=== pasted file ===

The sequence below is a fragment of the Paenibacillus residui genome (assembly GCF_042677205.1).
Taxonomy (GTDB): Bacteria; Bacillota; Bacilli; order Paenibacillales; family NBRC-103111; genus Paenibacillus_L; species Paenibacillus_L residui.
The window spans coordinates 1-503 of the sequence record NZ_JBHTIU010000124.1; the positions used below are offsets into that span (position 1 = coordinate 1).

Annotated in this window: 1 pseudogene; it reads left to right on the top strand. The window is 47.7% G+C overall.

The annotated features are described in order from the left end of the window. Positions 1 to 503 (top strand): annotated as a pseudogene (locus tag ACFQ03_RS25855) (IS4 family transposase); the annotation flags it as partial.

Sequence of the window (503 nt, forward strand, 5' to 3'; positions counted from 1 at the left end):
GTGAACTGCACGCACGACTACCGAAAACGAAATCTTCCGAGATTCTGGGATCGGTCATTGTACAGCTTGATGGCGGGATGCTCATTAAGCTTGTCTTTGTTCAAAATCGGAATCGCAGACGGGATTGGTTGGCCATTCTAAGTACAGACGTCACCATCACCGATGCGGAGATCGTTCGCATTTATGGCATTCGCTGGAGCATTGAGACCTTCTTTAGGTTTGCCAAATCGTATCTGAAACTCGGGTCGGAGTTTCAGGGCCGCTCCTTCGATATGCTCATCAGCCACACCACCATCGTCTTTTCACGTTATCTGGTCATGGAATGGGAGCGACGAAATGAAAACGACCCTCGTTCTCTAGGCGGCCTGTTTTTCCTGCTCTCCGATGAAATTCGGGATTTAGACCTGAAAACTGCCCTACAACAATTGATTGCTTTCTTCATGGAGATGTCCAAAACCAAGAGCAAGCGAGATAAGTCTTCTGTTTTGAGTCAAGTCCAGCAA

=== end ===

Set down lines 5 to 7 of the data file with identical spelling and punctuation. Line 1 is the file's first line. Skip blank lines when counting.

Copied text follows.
The annotated features are described in order from the left end of the window. Positions 1 to 503 (top strand): annotated as a pseudogene (locus tag ACFQ03_RS25855) (IS4 family transposase); the annotation flags it as partial.

Sequence of the window (503 nt, forward strand, 5' to 3'; positions counted from 1 at the left end):
GTGAACTGCACGCACGACTACCGAAAACGAAATCTTCCGAGATTCTGGGATCGGTCATTGTACAGCTTGATGGCGGGATGCTCATTAAGCTTGTCTTTGTTCAAAATCGGAATCGCAGACGGGATTGGTTGGCCATTCTAAGTACAGACGTCACCATCACCGATGCGGAGATCGTTCGCATTTATGGCATTCGCTGGAGCATTGAGACCTTCTTTAGGTTTGCCAAATCGTATCTGAAACTCGGGTCGGAGTTTCAGGGCCGCTCCTTCGATATGCTCATCAGCCACACCACCATCGTCTTTTCACGTTATCTGGTCATGGAATGGGAGCGACGAAATGAAAACGACCCTCGTTCTCTAGGCGGCCTGTTTTTCCTGCTCTCCGATGAAATTCGGGATTTAGACCTGAAAACTGCCCTACAACAATTGATTGCTTTCTTCATGGAGATGTCCAAAACCAAGAGCAAGCGAGATAAGTCTTCTGTTTTGAGTCAAGTCCAGCAA